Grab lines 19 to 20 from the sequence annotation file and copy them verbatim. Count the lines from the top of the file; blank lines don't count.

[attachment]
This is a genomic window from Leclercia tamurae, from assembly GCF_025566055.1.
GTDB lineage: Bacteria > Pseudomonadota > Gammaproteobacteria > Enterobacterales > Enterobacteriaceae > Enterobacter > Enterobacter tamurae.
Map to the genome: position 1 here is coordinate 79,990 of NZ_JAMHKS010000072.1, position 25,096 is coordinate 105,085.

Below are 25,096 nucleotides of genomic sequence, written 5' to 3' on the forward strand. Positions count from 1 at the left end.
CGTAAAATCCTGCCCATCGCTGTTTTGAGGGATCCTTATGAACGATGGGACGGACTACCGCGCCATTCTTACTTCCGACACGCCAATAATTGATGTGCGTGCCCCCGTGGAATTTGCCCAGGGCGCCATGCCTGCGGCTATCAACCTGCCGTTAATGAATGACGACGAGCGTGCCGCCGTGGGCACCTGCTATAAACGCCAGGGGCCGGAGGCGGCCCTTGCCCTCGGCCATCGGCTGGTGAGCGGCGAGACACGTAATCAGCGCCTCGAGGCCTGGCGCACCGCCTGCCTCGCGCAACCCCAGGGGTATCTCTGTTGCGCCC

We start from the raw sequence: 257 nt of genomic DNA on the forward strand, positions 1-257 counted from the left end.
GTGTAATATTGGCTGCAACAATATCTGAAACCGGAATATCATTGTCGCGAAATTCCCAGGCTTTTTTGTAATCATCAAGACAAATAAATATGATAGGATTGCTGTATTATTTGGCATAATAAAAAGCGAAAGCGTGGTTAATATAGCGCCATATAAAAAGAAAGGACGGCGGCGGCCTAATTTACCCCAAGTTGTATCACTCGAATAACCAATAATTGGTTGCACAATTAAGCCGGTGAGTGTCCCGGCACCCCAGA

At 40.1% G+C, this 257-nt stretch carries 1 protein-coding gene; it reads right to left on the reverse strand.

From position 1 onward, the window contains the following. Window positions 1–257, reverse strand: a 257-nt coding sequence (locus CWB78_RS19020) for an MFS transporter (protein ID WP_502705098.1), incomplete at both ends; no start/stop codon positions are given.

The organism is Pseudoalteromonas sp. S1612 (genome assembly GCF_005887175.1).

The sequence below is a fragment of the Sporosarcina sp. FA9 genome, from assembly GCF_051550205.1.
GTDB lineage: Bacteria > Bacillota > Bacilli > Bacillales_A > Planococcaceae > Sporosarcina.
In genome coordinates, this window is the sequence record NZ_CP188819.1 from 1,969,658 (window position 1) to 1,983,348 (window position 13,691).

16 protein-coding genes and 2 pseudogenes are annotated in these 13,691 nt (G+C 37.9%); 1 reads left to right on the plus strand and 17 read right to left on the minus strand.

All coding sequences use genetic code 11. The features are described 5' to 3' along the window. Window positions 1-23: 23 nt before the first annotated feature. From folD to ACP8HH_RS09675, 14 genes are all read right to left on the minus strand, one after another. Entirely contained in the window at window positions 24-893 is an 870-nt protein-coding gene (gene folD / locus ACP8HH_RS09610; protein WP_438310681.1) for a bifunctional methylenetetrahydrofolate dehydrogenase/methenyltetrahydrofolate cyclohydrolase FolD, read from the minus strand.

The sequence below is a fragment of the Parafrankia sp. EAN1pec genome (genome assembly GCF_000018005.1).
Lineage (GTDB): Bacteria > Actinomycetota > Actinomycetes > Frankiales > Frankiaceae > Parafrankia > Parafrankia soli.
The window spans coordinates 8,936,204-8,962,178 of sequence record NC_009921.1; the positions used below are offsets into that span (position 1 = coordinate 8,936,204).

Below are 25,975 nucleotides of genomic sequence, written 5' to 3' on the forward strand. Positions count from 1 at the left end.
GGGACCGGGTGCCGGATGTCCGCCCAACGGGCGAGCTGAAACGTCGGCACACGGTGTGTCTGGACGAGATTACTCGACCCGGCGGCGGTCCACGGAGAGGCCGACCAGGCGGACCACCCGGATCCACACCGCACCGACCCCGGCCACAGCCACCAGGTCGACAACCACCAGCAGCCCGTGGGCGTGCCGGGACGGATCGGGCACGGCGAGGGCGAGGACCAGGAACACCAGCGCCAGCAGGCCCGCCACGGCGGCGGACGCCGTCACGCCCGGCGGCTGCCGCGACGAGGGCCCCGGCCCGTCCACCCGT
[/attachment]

Below are 25,975 nucleotides of genomic sequence, written 5' to 3' on the forward strand. Positions count from 1 at the left end.
GGGACCGGGTGCCGGATGTCCGCCCAACGGGCGAGCTGAAACGTCGGCACACGGTGTGTCTGGACGAGATTACTCGACCCGGCGGCGGTCCACGGAGAGGCCGACCAGGCGGACCACCCGGATCCACACCGCACCGACCCCGGCCACAGCCACCAGGTCGACAACCACCAGCAGCCCGTGGGCGTGCCGGGACGGATCGGGCACGGCGAGGGCGAGGACCAGGAACACCAGCGCCAGCAGGCCCGCCACGGCGGCGGACGCCGTCACGCCCGGCGGCTGCCGCGACGAGGGCCCCGGCCCGTCCACCCGT